Fifteen years went by, during which Joukhadar had focused on questions of a scientific nature. Then, one afternoon, tired after a long session with a computer specialist working on perfecting some software for his mathematical research, Joukhadar mechanically doodled a textile design. The result was so pleasant and surprising that he found himself engaged in the game whenever he could. A few thousand patterns have been designed during the past six years, becoming progressively more elaborate and refined, all being executed with disarming speed and ease.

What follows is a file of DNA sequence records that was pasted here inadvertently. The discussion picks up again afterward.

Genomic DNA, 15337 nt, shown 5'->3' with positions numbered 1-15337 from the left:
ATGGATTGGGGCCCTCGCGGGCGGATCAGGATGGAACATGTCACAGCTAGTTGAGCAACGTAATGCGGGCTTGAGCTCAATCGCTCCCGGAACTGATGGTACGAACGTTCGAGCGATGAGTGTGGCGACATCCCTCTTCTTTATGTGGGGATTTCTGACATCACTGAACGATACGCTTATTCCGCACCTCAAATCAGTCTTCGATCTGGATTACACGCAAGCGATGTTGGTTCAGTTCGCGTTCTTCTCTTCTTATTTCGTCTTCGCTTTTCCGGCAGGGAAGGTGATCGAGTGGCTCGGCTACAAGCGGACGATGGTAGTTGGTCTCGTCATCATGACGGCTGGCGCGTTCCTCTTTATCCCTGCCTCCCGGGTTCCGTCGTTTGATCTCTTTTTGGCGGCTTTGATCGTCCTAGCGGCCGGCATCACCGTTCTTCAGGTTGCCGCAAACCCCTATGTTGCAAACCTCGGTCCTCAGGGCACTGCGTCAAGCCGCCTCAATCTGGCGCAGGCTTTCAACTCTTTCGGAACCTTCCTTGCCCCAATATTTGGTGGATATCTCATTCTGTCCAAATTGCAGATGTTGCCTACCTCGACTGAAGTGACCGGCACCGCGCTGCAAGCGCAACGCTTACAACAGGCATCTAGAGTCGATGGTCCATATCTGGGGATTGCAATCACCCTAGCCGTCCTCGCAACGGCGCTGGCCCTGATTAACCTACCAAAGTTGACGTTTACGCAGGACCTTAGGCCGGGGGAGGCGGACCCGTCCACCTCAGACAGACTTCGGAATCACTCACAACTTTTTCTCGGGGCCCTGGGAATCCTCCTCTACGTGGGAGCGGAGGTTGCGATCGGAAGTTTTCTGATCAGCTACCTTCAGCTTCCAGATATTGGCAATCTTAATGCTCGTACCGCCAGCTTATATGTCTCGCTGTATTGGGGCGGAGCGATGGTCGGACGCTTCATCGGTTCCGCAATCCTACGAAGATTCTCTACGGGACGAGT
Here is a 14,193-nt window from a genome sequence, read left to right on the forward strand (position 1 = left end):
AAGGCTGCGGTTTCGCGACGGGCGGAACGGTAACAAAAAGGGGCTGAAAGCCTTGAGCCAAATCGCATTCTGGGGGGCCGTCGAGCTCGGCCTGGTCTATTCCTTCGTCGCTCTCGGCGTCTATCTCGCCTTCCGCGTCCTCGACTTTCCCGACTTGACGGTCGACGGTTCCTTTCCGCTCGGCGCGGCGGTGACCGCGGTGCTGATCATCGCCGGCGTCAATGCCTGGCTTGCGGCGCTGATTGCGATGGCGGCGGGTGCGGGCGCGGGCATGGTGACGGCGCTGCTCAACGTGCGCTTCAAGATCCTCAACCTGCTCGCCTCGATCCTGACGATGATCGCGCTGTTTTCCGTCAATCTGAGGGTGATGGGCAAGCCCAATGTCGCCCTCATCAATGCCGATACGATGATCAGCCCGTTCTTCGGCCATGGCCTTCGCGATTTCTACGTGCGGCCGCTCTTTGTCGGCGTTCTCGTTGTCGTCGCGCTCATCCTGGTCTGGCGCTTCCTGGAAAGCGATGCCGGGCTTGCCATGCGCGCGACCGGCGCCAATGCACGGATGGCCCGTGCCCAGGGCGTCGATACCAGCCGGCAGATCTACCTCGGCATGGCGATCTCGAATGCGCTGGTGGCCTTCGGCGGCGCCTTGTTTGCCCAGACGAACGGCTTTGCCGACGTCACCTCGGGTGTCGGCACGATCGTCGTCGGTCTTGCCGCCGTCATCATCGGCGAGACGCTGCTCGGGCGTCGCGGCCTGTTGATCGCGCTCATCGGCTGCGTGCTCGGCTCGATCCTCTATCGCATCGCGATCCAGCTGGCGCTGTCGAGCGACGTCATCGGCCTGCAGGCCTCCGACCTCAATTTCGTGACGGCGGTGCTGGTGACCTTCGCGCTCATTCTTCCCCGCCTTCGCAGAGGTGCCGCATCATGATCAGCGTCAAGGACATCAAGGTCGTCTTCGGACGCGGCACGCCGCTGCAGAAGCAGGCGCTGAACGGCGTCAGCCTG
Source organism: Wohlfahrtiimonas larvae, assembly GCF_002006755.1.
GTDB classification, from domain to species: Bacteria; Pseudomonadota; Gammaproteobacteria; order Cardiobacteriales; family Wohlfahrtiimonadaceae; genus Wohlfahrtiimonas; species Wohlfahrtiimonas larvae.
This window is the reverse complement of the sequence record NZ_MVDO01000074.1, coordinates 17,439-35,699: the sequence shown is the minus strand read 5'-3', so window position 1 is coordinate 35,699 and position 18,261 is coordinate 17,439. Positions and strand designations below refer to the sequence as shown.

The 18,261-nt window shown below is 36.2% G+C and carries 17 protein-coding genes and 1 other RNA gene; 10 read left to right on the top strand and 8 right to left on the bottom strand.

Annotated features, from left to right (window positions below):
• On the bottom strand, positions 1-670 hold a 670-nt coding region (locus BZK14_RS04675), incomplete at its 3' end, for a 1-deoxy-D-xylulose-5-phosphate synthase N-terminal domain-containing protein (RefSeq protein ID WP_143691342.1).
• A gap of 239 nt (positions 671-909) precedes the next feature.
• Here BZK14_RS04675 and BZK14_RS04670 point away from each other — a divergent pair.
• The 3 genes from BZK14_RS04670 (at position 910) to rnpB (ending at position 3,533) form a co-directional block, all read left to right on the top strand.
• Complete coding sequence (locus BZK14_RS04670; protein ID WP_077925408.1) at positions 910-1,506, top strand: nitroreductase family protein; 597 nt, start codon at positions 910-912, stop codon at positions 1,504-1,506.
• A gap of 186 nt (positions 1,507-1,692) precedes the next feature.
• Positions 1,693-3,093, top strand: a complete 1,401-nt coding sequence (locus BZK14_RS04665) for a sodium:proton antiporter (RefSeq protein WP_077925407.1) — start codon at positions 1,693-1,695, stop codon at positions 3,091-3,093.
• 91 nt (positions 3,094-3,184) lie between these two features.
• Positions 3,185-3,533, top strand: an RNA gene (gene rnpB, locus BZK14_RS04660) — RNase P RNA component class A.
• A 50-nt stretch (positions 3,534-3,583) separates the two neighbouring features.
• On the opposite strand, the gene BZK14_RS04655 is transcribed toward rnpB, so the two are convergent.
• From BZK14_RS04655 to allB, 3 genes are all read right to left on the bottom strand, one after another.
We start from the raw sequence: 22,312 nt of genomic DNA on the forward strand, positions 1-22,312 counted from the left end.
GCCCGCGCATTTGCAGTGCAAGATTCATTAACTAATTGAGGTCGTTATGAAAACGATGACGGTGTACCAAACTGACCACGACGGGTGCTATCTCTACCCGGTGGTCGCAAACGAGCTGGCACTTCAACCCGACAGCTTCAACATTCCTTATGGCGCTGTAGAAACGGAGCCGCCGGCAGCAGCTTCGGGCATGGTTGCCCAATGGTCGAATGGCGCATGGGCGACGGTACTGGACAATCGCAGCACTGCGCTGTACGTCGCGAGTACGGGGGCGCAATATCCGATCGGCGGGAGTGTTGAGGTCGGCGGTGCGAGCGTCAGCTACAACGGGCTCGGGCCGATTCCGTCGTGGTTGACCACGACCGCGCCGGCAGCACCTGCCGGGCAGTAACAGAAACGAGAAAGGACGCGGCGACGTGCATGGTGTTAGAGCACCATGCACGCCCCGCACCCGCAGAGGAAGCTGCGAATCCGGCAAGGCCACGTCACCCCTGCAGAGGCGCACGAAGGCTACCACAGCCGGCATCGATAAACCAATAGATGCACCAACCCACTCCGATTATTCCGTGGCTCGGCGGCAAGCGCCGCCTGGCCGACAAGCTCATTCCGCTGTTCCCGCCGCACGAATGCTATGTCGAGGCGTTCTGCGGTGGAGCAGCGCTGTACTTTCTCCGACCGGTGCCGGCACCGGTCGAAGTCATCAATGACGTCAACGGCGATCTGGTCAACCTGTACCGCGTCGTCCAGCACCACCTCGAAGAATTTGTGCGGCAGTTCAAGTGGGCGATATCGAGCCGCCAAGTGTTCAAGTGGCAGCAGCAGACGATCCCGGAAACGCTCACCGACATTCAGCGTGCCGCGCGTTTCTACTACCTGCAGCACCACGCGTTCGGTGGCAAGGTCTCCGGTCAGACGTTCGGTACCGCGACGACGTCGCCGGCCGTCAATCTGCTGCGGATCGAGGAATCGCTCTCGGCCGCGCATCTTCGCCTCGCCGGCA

The dexterity and ease with which he had created this explosion of shapes and colours brought Joukhadar back to art. He became convinced that, for him, art was not just a hobby but rather a calling, and therefore that his works needed to be brought out of their ivory tower, although some of them have joined works of Renoir, Picasso and Matisse in a number of large private collections.
Today, the Joukhadar Foundation, based in Geneva, allows this extraordinary body of work to take the place it deserves in art history and aims at propagating the culture and humanism that inspire it.